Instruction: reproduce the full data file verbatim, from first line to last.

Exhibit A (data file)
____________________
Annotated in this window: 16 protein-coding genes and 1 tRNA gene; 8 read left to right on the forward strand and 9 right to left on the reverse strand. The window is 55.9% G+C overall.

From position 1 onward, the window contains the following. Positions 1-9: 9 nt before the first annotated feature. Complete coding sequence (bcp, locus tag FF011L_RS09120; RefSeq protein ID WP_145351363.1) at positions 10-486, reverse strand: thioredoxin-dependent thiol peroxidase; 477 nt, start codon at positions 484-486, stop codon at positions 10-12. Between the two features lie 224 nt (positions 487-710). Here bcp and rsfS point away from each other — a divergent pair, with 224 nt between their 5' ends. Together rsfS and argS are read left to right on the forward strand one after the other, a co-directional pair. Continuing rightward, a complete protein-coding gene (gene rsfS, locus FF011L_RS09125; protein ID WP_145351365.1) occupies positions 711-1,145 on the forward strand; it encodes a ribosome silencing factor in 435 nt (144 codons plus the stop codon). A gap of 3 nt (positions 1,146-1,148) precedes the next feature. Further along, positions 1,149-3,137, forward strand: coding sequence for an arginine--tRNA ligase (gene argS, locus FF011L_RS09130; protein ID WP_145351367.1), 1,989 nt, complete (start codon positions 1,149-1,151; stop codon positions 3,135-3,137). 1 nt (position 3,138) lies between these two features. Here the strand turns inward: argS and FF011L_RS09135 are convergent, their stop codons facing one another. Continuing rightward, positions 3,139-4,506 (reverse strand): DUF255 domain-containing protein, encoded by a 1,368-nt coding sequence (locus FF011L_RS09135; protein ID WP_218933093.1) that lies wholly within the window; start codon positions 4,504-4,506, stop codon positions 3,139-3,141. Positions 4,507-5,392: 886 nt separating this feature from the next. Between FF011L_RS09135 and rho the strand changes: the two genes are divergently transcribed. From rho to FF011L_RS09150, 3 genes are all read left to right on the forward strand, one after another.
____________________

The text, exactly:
Annotated in this window: 16 protein-coding genes and 1 tRNA gene; 8 read left to right on the forward strand and 9 right to left on the reverse strand. The window is 55.9% G+C overall.

From position 1 onward, the window contains the following. Positions 1-9: 9 nt before the first annotated feature. Complete coding sequence (bcp, locus tag FF011L_RS09120; RefSeq protein ID WP_145351363.1) at positions 10-486, reverse strand: thioredoxin-dependent thiol peroxidase; 477 nt, start codon at positions 484-486, stop codon at positions 10-12. Between the two features lie 224 nt (positions 487-710). Here bcp and rsfS point away from each other — a divergent pair, with 224 nt between their 5' ends. Together rsfS and argS are read left to right on the forward strand one after the other, a co-directional pair. Continuing rightward, a complete protein-coding gene (gene rsfS, locus FF011L_RS09125; protein ID WP_145351365.1) occupies positions 711-1,145 on the forward strand; it encodes a ribosome silencing factor in 435 nt (144 codons plus the stop codon). A gap of 3 nt (positions 1,146-1,148) precedes the next feature. Further along, positions 1,149-3,137, forward strand: coding sequence for an arginine--tRNA ligase (gene argS, locus FF011L_RS09130; protein ID WP_145351367.1), 1,989 nt, complete (start codon positions 1,149-1,151; stop codon positions 3,135-3,137). 1 nt (position 3,138) lies between these two features. Here the strand turns inward: argS and FF011L_RS09135 are convergent, their stop codons facing one another. Continuing rightward, positions 3,139-4,506 (reverse strand): DUF255 domain-containing protein, encoded by a 1,368-nt coding sequence (locus FF011L_RS09135; protein ID WP_218933093.1) that lies wholly within the window; start codon positions 4,504-4,506, stop codon positions 3,139-3,141. Positions 4,507-5,392: 886 nt separating this feature from the next. Between FF011L_RS09135 and rho the strand changes: the two genes are divergently transcribed. From rho to FF011L_RS09150, 3 genes are all read left to right on the forward strand, one after another.